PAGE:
Whether it's a resolution for the new year, a goal to get healthier before your next birthday or a kick in the butt from a medical professional, millions of women begin searching for diet plans for women each year. The problem is that there are so many of them. From juice cleanses to long-term, low-calorie programs, the sheer number of plans can become overwhelming for many prospective dieters. This guide takes a close look at two of the most successful programs to help you start your journey.
The Atkins Diet
The Atkins Diet has been popular since the early 2000s, but today's version is much different from what people did nearly 20 years ago. Today, the diet is often referred to as the Atkins Nutritional Approach and is available in two versions: The Atkins 40 is for people who need to lose 40 pounds or fewer or for those who need a wider diet, such as women who are pregnant or breastfeeding. The Atkins 20 is for people who want to lose more than 40 pounds, who have type 2 diabetes or who have a waist circumference of 35 inches or more.
The Program's Foundation
No matter which program you choose, the Atkins Diet focuses on restricting net carbs and eating more protein and healthy fats. As you get close to your dieting goals, the plan adds some carbs back into your eating plan. According to Atkins, net carbs are the grams of carbs that are not fiber (which is good for you) or sugar alcohols. Although it should be noted that the Food and Drug Administration doesn't recognize "net carbs" as a nutritional term, the plan has worked for millions of people.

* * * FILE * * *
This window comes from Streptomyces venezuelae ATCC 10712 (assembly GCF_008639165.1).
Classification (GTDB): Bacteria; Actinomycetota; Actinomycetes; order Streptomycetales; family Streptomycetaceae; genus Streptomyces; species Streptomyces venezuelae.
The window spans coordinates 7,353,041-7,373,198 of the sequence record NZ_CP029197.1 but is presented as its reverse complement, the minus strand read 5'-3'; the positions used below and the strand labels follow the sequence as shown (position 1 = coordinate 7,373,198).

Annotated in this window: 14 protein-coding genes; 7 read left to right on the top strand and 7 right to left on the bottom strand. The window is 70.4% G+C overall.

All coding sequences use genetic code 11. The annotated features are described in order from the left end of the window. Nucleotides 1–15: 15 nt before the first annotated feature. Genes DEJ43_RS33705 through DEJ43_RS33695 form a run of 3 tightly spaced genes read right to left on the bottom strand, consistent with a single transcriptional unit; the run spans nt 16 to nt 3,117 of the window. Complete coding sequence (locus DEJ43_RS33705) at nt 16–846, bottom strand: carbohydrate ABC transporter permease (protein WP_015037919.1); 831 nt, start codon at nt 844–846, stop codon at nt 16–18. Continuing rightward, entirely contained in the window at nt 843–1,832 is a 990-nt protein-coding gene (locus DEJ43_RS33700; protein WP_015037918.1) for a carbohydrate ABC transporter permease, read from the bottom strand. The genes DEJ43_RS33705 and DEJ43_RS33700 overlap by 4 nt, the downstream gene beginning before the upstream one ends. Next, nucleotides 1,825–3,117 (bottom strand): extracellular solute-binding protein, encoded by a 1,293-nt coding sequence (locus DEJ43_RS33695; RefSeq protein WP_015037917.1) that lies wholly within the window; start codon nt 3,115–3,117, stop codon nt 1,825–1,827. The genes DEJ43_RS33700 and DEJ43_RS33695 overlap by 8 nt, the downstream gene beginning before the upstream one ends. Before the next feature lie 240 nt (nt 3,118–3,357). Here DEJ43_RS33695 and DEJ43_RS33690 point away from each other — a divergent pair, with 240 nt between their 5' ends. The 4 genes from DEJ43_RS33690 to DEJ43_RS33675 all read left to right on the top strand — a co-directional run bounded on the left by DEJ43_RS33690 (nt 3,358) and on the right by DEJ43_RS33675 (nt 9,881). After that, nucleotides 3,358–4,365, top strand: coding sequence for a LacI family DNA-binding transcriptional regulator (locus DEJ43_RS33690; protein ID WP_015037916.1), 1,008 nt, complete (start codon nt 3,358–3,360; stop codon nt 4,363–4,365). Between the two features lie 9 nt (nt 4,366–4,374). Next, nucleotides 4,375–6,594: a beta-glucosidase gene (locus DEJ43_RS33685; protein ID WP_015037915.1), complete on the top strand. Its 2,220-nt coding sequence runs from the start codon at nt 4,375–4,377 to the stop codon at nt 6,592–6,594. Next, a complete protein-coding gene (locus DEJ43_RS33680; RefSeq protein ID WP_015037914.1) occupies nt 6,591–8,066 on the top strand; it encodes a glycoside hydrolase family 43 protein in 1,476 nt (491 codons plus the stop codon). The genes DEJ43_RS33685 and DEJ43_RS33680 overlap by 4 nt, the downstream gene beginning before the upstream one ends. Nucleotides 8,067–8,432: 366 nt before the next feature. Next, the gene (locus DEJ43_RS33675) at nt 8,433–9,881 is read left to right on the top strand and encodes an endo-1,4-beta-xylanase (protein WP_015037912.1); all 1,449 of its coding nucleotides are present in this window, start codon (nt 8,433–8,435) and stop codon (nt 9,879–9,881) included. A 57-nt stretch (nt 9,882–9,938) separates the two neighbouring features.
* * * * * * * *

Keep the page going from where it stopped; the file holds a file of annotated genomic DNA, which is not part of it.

The main difference between the Atkins 20 and the Atkins 40 is the number of net carbs you can have. The plans allow for 20 or 40 net carbs, respectively. Both plans allow users to eat a range of foods, but only those who are doing the 40 plan can eat beans, nuts and seeds, fruit, starchy vegetables and whole grains such as barley and whole wheat pasta.
How the Diet Works
The Atkins Diet has four phases. The first phase is known as the induction phase and lasts anywhere from two weeks to several months, depending on your goals. The next phase focuses on ongoing weight loss but also allows you to gradually increase how many carbs you eat each day. People on Atkins 20 increase carbs in 5-gram increments by adding berries, nuts and seeds, and more vegetables.
People on Atkins 40 add carbs back in 10-gram increments and mainly do it by increasing portion sizes. Dieters should enter this phase when they're within 10 pounds of their final goal weight. Both plans allow you to increase carbs until you see a slow or stop in losing weight. From there, you can either move to the maintenance plan or cut back on carbs again to continue to lose weight.
The final stage of Atkins is the maintenance plan. This part of the plan lasts the rest of your life and helps you to maintain a healthy weight. Dieters in this phase eat up to 100 grams of net carbs each day.
Pros and Cons of the Atkins Diet
Created by more than Jean Nidetch more than 40 years ago, Weight Watchers started with just a few friends but serves more than 1 million people around the world today. The internationally recognized diet and exercise plan has helped people lose anywhere from a few pounds to more than 200 pounds.
How the Program Works
Weight Watchers focuses on eating a balanced diet of the foods you want in moderation. People who use the system track their foods using a points system. The number of points a food is worth depends on its nutritional value, including calories, sugar, protein and saturated fat. More than 200 healthy foods, such as eggs, fruits and vegetables, are considered zero-point foods.
Unlike many diet plans, Weight Watchers does not require the dieter to purchase special foods; instead, one creates a personalized menu based on the daily point allowance. Point allowance varies by the person and depends on age, gender, height, weight and goal weight.